• Nurse first on the plugged duct side as baby’s strong sucking at the beginning of breastfeeding can help dislodge the blocked area
• After nursing, pump or hand express any leftover milk to ensure the breast has been emptied
• Use cold compresses or cooled THERA°PEARL® 3-in-1 Breast Therapy packs in between feeding sessions to soothe and reduce inflammation
Mastitis - A Breast Infection
Plugged ducts and mastitis often go hand in hand, but you can get one without the other. It is possible to get a breast infection from sore, cracked, or bleeding nipples as they can create a breeding ground for bacteria. A surface infection on the nipple and previous bouts with mastitis are also risk factors.
Some mums may find their milk seems more fatty or stringy, much like when a duct is plugged. Swelling can be more intense than with a plugged duct with red streaks seen around the affected area. Breastmilk could also taste saltier to baby and baby could temporarily refuse to nurse on that side but there is no reason not to nurse if baby wants to. The milk from a breast with mastitis could also have blood or mucus in it but it is still ok to nurse if this happens. It is important to offer baby that breast and not to stop nursing if you have mastitis. If baby is refusing, it is very important to pump when baby would be nursing to ensure that your milk is being drained regularly and so baby can have expressed breastmilk during those feedings.
Mastitis symptoms can come on very suddenly and you may feel like you have the flu - lethargic, tired, and achy. If the issue is not resolved in the first 12-24 hours, you may need to go on antibiotics. It is important to consult with a breastfeeding advisor or your healthcare provider to ensure that breastfeeding is not interrupted unnecessarily and that the medication prescribed is compatible with breastfeeding.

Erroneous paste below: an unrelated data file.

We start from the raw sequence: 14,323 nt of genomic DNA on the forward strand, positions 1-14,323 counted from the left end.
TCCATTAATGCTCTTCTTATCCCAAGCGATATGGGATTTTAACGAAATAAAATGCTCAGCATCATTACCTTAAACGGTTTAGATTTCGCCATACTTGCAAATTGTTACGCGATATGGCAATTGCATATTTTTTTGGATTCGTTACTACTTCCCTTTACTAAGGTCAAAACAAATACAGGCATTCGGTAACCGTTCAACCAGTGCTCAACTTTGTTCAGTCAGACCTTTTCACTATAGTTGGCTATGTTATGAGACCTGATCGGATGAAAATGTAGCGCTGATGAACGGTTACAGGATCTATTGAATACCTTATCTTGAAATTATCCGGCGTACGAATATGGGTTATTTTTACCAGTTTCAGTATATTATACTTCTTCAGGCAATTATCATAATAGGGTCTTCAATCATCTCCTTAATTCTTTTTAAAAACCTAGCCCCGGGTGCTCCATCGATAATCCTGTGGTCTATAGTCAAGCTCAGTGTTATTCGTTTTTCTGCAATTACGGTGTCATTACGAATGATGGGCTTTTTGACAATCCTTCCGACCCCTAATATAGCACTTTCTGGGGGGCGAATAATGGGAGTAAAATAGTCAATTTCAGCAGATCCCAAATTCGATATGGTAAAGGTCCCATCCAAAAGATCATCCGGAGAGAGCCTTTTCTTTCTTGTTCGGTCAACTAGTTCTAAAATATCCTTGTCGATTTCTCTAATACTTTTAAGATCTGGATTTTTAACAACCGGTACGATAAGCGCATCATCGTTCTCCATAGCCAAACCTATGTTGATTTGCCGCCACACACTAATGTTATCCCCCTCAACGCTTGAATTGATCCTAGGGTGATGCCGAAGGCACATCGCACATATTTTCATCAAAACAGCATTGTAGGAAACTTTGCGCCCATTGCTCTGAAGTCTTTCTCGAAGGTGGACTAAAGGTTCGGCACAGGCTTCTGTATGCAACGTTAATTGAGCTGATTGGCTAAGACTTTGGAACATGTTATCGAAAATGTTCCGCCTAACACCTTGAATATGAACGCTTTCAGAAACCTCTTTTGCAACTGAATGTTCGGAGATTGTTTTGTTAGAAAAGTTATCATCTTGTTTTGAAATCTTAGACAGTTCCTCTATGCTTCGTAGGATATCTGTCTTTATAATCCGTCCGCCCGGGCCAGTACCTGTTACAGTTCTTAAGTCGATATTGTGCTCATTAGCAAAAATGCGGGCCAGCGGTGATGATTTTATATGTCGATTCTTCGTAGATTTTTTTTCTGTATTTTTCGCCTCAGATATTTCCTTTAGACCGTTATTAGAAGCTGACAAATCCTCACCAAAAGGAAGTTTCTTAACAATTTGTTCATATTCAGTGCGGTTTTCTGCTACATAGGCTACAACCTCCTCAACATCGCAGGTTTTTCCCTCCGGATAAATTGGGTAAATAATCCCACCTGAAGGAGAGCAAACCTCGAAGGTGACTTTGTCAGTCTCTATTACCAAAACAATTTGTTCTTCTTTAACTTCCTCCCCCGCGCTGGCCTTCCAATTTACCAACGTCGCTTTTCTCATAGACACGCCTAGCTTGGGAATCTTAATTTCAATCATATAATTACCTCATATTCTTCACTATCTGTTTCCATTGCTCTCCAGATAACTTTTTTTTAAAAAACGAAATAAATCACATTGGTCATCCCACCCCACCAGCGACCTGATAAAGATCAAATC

If you think you have mastitis:
• Continue nursing and get proper rest, hydration, and nutrition
• Nurse frequently to drain the breast. If baby won’t nurse from one side, continue to pump to maintain your milk supply
• Use heat and gentle massage on the affected area before and during nursing to encourage milk flow
• Loosen tight clothing or bras
For blocked ducts, engorgement, and mastitis you need plenty of rest, drink lots of fluids and to eat. You will also need to continue feeding your baby on demand and encourage your baby to feed frequently, aiming for 2 hours between feeds. If you feel too ill to nurse, it is important to pump so your body continues to get the stimulation it needs to keep up your supply.
For all of these conditions ensure your baby feeds from the affected breast first at every feed, but make sure your other breast does not become over full.
If this happens, you may need to do some hand massage to gently evert the nipple or use a tool called Lansinoh® LatchAssist® Nipple Everter which can be helpful as it uses gentle suction to temporarily evert a nipple flattened due to swelling. As an alternative, you can pump to help release some of the milk around the nipple to soften the breast just enough for baby to latch on – check baby’s attachment to make sure that s/he will take a full feed helping to resolve the problem.